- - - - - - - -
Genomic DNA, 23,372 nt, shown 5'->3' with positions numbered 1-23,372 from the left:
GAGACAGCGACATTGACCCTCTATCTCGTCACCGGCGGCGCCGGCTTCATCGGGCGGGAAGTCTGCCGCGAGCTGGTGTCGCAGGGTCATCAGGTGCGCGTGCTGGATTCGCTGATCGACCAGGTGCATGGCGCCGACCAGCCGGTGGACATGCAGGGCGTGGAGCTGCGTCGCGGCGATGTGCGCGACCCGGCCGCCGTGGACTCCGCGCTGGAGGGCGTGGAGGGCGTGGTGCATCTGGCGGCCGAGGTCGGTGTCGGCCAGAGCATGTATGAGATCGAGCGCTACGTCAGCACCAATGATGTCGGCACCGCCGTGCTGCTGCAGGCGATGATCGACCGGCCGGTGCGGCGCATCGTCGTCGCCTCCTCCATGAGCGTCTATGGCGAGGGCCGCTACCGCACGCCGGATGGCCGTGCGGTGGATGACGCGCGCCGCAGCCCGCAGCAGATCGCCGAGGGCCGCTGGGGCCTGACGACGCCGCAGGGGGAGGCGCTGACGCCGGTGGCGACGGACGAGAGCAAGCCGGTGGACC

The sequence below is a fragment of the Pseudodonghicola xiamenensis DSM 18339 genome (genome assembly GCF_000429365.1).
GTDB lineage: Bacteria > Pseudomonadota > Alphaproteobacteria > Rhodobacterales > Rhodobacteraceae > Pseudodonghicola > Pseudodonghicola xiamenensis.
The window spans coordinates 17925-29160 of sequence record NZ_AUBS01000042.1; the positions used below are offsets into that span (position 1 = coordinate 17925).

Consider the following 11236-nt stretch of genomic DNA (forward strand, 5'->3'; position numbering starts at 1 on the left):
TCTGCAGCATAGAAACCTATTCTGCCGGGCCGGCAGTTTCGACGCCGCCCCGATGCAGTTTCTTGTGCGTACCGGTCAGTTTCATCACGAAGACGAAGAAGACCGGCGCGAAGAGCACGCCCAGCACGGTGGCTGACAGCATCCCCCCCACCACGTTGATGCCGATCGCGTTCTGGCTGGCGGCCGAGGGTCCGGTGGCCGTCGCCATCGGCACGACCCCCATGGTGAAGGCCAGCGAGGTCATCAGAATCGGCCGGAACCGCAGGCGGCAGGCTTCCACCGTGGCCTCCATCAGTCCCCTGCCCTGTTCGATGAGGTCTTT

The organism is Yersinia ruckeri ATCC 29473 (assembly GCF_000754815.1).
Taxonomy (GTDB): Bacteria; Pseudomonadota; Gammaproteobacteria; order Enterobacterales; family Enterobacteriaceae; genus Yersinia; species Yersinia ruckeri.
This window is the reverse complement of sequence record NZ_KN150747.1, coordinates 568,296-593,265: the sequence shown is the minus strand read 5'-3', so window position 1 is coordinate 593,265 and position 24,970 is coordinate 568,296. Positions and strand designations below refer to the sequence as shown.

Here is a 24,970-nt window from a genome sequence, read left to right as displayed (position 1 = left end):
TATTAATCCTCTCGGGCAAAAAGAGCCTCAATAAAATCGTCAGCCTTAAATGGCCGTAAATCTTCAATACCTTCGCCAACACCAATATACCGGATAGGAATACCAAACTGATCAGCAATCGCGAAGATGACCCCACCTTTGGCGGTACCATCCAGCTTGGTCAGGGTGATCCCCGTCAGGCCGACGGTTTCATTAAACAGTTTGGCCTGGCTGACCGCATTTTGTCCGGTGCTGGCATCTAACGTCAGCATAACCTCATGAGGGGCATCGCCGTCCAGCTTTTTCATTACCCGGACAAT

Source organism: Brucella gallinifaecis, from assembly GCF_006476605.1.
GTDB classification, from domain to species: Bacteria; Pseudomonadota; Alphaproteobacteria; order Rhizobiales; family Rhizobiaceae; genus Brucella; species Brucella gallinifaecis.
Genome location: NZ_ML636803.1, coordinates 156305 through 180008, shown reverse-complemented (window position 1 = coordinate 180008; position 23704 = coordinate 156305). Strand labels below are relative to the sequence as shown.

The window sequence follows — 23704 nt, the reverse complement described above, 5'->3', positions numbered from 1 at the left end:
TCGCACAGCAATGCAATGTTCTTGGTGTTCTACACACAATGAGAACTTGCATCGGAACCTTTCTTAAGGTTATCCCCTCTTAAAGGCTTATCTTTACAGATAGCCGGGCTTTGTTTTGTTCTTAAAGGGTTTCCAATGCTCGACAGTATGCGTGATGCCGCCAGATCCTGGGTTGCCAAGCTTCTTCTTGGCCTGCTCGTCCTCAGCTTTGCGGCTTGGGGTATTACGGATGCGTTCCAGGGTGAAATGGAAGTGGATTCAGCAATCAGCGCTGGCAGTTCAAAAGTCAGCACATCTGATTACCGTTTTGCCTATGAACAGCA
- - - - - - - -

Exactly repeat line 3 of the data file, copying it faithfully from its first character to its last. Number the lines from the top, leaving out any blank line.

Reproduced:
The sequence below is a fragment of the Pseudodonghicola xiamenensis DSM 18339 genome (genome assembly GCF_000429365.1).